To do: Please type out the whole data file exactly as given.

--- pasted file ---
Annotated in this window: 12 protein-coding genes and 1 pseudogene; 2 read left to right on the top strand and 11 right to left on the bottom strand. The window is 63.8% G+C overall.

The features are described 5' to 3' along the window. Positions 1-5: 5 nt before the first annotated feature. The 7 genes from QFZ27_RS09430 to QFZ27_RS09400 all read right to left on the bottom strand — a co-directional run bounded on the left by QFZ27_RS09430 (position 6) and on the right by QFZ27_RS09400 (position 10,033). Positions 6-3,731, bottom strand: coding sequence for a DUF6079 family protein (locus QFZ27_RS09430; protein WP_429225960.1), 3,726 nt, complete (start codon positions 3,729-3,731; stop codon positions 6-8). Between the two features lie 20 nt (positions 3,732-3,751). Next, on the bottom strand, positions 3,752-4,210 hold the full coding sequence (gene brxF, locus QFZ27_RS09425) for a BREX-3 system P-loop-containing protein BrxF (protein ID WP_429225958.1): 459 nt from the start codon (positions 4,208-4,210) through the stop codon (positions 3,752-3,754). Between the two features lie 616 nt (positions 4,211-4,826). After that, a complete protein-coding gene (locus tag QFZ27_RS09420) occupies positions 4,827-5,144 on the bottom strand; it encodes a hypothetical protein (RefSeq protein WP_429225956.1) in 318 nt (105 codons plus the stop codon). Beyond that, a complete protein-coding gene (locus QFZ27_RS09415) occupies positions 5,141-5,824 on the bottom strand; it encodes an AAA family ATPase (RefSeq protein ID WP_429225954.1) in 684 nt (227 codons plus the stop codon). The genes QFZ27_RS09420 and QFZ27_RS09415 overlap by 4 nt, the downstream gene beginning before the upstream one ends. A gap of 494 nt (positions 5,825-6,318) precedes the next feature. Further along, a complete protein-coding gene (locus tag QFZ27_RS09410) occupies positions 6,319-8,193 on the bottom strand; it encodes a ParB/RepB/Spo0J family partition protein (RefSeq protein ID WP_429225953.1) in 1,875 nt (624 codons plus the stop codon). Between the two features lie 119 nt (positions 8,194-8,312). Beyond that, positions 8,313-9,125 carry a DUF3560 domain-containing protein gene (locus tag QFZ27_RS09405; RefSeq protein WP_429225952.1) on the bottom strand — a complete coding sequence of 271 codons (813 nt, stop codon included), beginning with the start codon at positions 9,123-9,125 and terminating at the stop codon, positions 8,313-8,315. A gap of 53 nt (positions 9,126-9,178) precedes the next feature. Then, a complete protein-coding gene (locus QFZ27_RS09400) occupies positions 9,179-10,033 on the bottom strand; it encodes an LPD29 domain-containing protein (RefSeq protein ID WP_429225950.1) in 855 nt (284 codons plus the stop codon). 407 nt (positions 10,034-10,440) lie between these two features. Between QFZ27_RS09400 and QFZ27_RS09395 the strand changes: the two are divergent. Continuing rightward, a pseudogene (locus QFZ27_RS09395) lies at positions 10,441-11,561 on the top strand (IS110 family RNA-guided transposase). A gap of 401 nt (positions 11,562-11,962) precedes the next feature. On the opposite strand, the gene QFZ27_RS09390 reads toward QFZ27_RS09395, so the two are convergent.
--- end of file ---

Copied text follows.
Annotated in this window: 12 protein-coding genes and 1 pseudogene; 2 read left to right on the top strand and 11 right to left on the bottom strand. The window is 63.8% G+C overall.

The features are described 5' to 3' along the window. Positions 1-5: 5 nt before the first annotated feature. The 7 genes from QFZ27_RS09430 to QFZ27_RS09400 all read right to left on the bottom strand — a co-directional run bounded on the left by QFZ27_RS09430 (position 6) and on the right by QFZ27_RS09400 (position 10,033). Positions 6-3,731, bottom strand: coding sequence for a DUF6079 family protein (locus QFZ27_RS09430; protein WP_429225960.1), 3,726 nt, complete (start codon positions 3,729-3,731; stop codon positions 6-8). Between the two features lie 20 nt (positions 3,732-3,751). Next, on the bottom strand, positions 3,752-4,210 hold the full coding sequence (gene brxF, locus QFZ27_RS09425) for a BREX-3 system P-loop-containing protein BrxF (protein ID WP_429225958.1): 459 nt from the start codon (positions 4,208-4,210) through the stop codon (positions 3,752-3,754). Between the two features lie 616 nt (positions 4,211-4,826). After that, a complete protein-coding gene (locus tag QFZ27_RS09420) occupies positions 4,827-5,144 on the bottom strand; it encodes a hypothetical protein (RefSeq protein WP_429225956.1) in 318 nt (105 codons plus the stop codon). Beyond that, a complete protein-coding gene (locus QFZ27_RS09415) occupies positions 5,141-5,824 on the bottom strand; it encodes an AAA family ATPase (RefSeq protein ID WP_429225954.1) in 684 nt (227 codons plus the stop codon). The genes QFZ27_RS09420 and QFZ27_RS09415 overlap by 4 nt, the downstream gene beginning before the upstream one ends. A gap of 494 nt (positions 5,825-6,318) precedes the next feature. Further along, a complete protein-coding gene (locus tag QFZ27_RS09410) occupies positions 6,319-8,193 on the bottom strand; it encodes a ParB/RepB/Spo0J family partition protein (RefSeq protein ID WP_429225953.1) in 1,875 nt (624 codons plus the stop codon). Between the two features lie 119 nt (positions 8,194-8,312). Beyond that, positions 8,313-9,125 carry a DUF3560 domain-containing protein gene (locus tag QFZ27_RS09405; RefSeq protein WP_429225952.1) on the bottom strand — a complete coding sequence of 271 codons (813 nt, stop codon included), beginning with the start codon at positions 9,123-9,125 and terminating at the stop codon, positions 8,313-8,315. A gap of 53 nt (positions 9,126-9,178) precedes the next feature. Then, a complete protein-coding gene (locus QFZ27_RS09400) occupies positions 9,179-10,033 on the bottom strand; it encodes an LPD29 domain-containing protein (RefSeq protein ID WP_429225950.1) in 855 nt (284 codons plus the stop codon). 407 nt (positions 10,034-10,440) lie between these two features. Between QFZ27_RS09400 and QFZ27_RS09395 the strand changes: the two are divergent. Continuing rightward, a pseudogene (locus QFZ27_RS09395) lies at positions 10,441-11,561 on the top strand (IS110 family RNA-guided transposase). A gap of 401 nt (positions 11,562-11,962) precedes the next feature. On the opposite strand, the gene QFZ27_RS09390 reads toward QFZ27_RS09395, so the two are convergent.